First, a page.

It’s been five years in the making but I’ve nailed it. The holy grail of parenting. Finally, I’ve mastered ‘the look’.
I’ve been close for a while. As a grumpy, middle-aged cynic I’ve had the raised brow of indignation for longer than I can remember; that wind changed a long time ago.
For years, my world-weary posture has meant peering over the top of my glasses was never a problem either, I just needed to drop my chin by an inch.
But I could never hold a straight face when telling them off. It was the final hurdle at which I always fell. The Beechers Brook to my blind, three-legged donkey; which if you’ve seen me running for a bus isn’t that far-fetched an analogy.
Well, not any more. Not since ‘blah-gate’.
When it comes to discipline they’ve always held the upper-hand. They had an answer to everything, or if words failed them, an interpretive dance.
“If you don’t get dressed you’ll go to school naked’ was taken not as a threat but a promise.
I’d still be quoting Band Aid lyrics long after I’d scraped their uneaten carrots into the recycling bin and given them the pudding I threatened not to.
Sonny has done a risk assessment and decided to take his nose-picking chances on his brain not caving in, and Luca had developed a pace of walking to bed slower than that of a dead sloth.
Even my ‘how many times do I have to tell you’ gets treated not as a rhetorical question but one to be debated. They’ve settled on twelve, in case you’re wondering.
But then came the perfect storm. My mood wasn’t great. My attempt at buying a second-hand car had left me exasperated and pondering who was this one careful lady owner of which every salesman spoke, and why did she have so many cars?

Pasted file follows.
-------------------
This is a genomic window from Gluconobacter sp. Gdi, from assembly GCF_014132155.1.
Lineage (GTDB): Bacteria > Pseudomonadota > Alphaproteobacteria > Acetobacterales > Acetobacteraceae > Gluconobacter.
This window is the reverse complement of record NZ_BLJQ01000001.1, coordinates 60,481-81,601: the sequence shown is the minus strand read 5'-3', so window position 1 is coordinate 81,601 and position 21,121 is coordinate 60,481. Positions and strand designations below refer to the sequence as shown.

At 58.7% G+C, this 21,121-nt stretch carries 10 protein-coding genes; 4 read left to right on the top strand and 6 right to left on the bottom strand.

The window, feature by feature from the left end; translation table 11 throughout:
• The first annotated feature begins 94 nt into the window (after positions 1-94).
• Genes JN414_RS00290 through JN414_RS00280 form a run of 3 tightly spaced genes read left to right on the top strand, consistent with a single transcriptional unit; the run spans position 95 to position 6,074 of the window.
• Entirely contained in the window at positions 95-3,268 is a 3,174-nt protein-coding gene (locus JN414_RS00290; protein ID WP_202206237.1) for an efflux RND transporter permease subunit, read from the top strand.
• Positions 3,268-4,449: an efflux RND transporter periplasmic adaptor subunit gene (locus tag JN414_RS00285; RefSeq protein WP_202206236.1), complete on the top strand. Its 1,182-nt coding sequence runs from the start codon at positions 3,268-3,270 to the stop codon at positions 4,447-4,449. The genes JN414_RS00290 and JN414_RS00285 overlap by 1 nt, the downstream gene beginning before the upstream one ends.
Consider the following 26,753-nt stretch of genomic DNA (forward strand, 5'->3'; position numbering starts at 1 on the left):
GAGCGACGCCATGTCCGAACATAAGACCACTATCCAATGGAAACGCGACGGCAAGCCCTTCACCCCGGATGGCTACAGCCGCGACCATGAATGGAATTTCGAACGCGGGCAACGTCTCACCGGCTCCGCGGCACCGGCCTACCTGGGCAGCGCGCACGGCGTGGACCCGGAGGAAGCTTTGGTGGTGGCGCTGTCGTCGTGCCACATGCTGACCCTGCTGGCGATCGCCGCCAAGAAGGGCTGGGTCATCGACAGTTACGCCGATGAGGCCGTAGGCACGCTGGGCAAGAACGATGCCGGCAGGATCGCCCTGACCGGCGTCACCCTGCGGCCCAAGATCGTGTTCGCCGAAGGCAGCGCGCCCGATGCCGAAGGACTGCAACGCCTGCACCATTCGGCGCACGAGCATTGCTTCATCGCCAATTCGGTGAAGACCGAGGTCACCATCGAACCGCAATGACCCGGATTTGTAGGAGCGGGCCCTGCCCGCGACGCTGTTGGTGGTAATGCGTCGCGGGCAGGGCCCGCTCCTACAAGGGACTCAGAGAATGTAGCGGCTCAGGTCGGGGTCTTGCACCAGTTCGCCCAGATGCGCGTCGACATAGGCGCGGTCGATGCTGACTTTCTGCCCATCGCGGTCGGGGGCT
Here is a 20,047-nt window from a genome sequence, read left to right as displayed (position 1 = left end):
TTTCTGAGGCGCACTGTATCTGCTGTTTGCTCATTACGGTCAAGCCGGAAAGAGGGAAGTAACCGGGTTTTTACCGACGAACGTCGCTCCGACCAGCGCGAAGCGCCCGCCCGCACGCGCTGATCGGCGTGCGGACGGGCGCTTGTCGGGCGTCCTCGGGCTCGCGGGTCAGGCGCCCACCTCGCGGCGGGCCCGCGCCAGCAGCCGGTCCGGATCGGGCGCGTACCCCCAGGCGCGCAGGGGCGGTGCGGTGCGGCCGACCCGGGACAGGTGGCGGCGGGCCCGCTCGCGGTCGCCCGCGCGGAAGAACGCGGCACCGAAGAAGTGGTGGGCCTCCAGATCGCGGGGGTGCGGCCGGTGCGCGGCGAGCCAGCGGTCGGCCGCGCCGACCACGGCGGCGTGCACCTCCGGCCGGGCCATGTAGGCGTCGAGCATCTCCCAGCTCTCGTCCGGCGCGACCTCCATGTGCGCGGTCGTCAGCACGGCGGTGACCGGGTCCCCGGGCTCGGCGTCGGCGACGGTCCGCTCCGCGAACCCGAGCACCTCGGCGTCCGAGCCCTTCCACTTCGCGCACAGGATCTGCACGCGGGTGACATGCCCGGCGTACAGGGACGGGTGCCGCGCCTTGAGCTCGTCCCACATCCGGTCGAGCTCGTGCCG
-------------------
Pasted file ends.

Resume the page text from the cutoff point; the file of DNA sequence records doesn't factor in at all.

And then it happened. I was explaining something to Sonny. Something banal, and as is my want, most probably bullshit, but instead of paying lip-service as he normally would, or pretending he’d not heard me, he replied with,
“Blah, blah, blah”.
There was an eerie silence, broken only by an intake of breath from Luca as he put down his biscuit and paused the TV. This was a game-changer and he knew it. Were it a game of poker, Sonny had just gambled all their chips on a flush of blah’s.
It was a hand I couldn’t afford to lose, so I saw his back-chat and raised him an eyebrow. Called his doe-eyes and dropped my chin. Called his bum-waggling-in-the-air bluff and went all in with a straight face … and held it, for what felt like an eternity.
I’d won. Sonny knew it, I knew it, and judging by the look of utter contempt thrown at his brother, Luca knew it too.
The spell was broken. I’d taken back control. A parenting epiphany from which I would never look back … and I’ve not!
Refusing to go upstairs for a bath, I give them ‘the look’.
Fighting over the TV remote, I throw them ‘the look’.
Being too noisy, not after ‘the look’.
It’s chapter upon chapter of parenting books, abridged into just two words. A look to end all arguments. To quote He-man, “by the power of grayskull, I HAVE THE ….”, too far?
Sorry, I’m a little giddy with authority.
It’s by no means foolproof. If I don’t lock their gaze quickly enough they can still stomp away, but that’s not always a bad thing. Sometimes my straight-face still struggles against a muttered,
“No, YOU can’t go to school with underpants on your head!”
And to say it’s child specific is to admit I did find myself giving ‘the look’ to a long queue in Aldi. Unsurprisingly it had little effect.
But knowing ‘the look’ will pick up the LEGO when previous requests have failed is a wonderful thing.
Knowing a celery sword fight in Sainsbury’s can be instantly declared a draw with ‘the look’ has made shopping an altogether different experience.
But most satisfying of all is I’ve finally solved the riddle of what follows a three count. ‘The look’ follows a three count, and that’s nothing short of a revelation!